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Date Posted: Saturday, January 12, 05:22:35pm
In reply to:
Dead at 91
's message, "Harlem Globetrotter, Jumping Johnny Wilson" on Saturday, January 12, 04:55:34pm
The first time Jumpin' Johnny Wilson felt the unfairness, it was blatant. A coach made things crystal clear to the 10-year-old basketball player.
"Johnny, you know in order for you to ever play ball at the high school, youíve got to be twice as good as any white boy on the team," the coach told Wilson.
To Wilson, those words just didn't make sense. He was already a standout for the city of Anderson in fifth grade. He'd made the sixth-grade team as a fourth-grader.
So, the next year, Wilson tucked the coach's words into his head at every game and kept silent. No back talk. No asking why. He just played.
When the season ended, Wilson was the leading scorer in the city, with more than twice the points of the boy who came in second, 240 points to the other boy's 99.
"So I took the paper, the only clipping I ever cut out of the paper in my life, I cut it out and I took it to that coach," Wilson told IndyStar in 2016. "And I asked, 'Am I good enough now to make it?'"
Wilson, time would tell, was more than good enough.
The Indiana basketball legend who used athletics to shatter racial barriers died Friday in Virginia at the age of 91. He had been the oldest living Indiana Mr. Basketball and oldest living former Harlem Globetrotter. After his playing days, Wilson became the first black head coach of an integrated high school in Indianapolis and as coach of Malcolm X College in Chicago for 16 years, Wilson compiled a 378-135 record.
He did all of it quietly, without boasting, without fanfare.
"Looking back, he was the perfect role model," said John Wilson, Jr., Wilson's son. "He never talked about everything he had done. He was just dad."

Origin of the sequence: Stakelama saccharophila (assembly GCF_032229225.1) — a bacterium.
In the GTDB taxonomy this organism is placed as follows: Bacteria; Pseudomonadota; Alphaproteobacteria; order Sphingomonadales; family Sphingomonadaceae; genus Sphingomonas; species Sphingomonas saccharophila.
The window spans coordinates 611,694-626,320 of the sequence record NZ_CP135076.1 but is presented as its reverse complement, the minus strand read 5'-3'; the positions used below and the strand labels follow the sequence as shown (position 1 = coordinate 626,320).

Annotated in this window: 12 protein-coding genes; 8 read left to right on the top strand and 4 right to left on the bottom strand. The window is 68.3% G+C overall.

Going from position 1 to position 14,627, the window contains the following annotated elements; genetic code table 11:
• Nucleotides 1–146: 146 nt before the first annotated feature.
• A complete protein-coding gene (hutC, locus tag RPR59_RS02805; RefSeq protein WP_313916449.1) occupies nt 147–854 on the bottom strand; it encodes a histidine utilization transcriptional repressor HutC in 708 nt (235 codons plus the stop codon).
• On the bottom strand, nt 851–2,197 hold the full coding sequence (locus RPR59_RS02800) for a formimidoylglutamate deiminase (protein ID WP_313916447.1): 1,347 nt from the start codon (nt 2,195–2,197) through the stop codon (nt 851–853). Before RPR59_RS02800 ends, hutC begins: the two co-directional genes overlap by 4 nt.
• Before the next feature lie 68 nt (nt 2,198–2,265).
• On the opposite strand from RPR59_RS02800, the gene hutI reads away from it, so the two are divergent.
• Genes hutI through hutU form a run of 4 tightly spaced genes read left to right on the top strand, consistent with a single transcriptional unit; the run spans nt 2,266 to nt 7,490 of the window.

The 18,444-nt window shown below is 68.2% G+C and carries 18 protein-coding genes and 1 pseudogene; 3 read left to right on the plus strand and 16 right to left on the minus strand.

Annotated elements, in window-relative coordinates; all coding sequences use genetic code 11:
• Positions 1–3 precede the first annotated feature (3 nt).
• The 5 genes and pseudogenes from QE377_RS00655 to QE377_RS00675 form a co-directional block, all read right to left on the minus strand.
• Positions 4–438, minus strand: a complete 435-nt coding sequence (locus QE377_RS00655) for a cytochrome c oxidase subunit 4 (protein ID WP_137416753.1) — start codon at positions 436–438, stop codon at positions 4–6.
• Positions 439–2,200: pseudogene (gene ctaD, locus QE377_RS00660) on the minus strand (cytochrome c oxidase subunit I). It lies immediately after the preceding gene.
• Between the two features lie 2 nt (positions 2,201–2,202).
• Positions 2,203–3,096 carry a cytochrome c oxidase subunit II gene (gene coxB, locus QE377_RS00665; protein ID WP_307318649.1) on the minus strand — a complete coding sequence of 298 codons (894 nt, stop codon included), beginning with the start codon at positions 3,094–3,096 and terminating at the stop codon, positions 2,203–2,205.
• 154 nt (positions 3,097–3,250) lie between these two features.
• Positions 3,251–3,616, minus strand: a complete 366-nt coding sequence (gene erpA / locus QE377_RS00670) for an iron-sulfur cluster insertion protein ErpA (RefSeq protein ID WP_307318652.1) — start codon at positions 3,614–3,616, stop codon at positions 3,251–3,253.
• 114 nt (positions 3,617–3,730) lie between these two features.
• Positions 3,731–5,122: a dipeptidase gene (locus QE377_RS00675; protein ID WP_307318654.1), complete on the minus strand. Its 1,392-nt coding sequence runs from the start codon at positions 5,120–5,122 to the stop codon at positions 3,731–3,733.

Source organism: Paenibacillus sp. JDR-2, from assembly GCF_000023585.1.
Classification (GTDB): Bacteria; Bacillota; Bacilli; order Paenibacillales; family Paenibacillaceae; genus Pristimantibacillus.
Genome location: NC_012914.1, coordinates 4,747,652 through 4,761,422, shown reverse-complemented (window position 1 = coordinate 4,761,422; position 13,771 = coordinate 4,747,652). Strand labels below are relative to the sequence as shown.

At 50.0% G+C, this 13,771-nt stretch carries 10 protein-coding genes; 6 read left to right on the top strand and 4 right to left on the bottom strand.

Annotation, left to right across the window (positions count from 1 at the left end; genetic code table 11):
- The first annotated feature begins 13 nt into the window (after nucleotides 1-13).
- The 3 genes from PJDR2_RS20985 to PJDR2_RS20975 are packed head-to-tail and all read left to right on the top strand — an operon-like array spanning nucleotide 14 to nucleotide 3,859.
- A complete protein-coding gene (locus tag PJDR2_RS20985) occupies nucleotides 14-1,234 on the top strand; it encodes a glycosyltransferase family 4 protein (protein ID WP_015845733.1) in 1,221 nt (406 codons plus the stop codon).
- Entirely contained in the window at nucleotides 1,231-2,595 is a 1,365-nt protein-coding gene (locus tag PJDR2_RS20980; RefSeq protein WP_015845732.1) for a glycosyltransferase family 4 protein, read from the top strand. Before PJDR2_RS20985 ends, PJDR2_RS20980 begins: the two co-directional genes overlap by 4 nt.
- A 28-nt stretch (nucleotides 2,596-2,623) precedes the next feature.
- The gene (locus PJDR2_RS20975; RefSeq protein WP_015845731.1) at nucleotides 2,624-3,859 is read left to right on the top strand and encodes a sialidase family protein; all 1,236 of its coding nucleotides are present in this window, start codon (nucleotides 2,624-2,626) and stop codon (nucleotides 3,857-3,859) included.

'That's one kid saved'
Wilson first made his mark at Anderson High School, standing just shy of 6-feet tall, dunking the ball, winning a state title his senior year, scoring 30 of his team's 67 points in its victory over Fort Wayne Central, and being named IndyStar Indiana Mr. Basketball in 1946.
A statue of Wilson ó who was nicknamed Jumpin' because he was the only player on his high school team who could dunk ó was erected in front of Anderson High in 2016, a tribute that Wilson hoped would make an impact on future generations.
"If at least one kid can look at that monument and say, 'Hey, I can do that,' thatís the thing that I want," Wilson said. "Because thatís one kid thatís saved."
Wilson had moved to Virginia to live with his son and daughter-in-law, Jackie, three years ago. He was doing well as late as Christmas Day, Wilson, Jr., said, but got sick and then got pneumonia.
"He wasnít scared. He said he acknowledged he lived a long life," his son said. "His mom passed away when she was 90. He always said he wanted to live one more year past her. And he did it."
In addition to his son, Wilson is survived by daughters Sherri and Gena Wilson, brother Gene Wilson, seven grandchildren and 15 great-grandchildren. He was preceded in death by his former wife, Norma.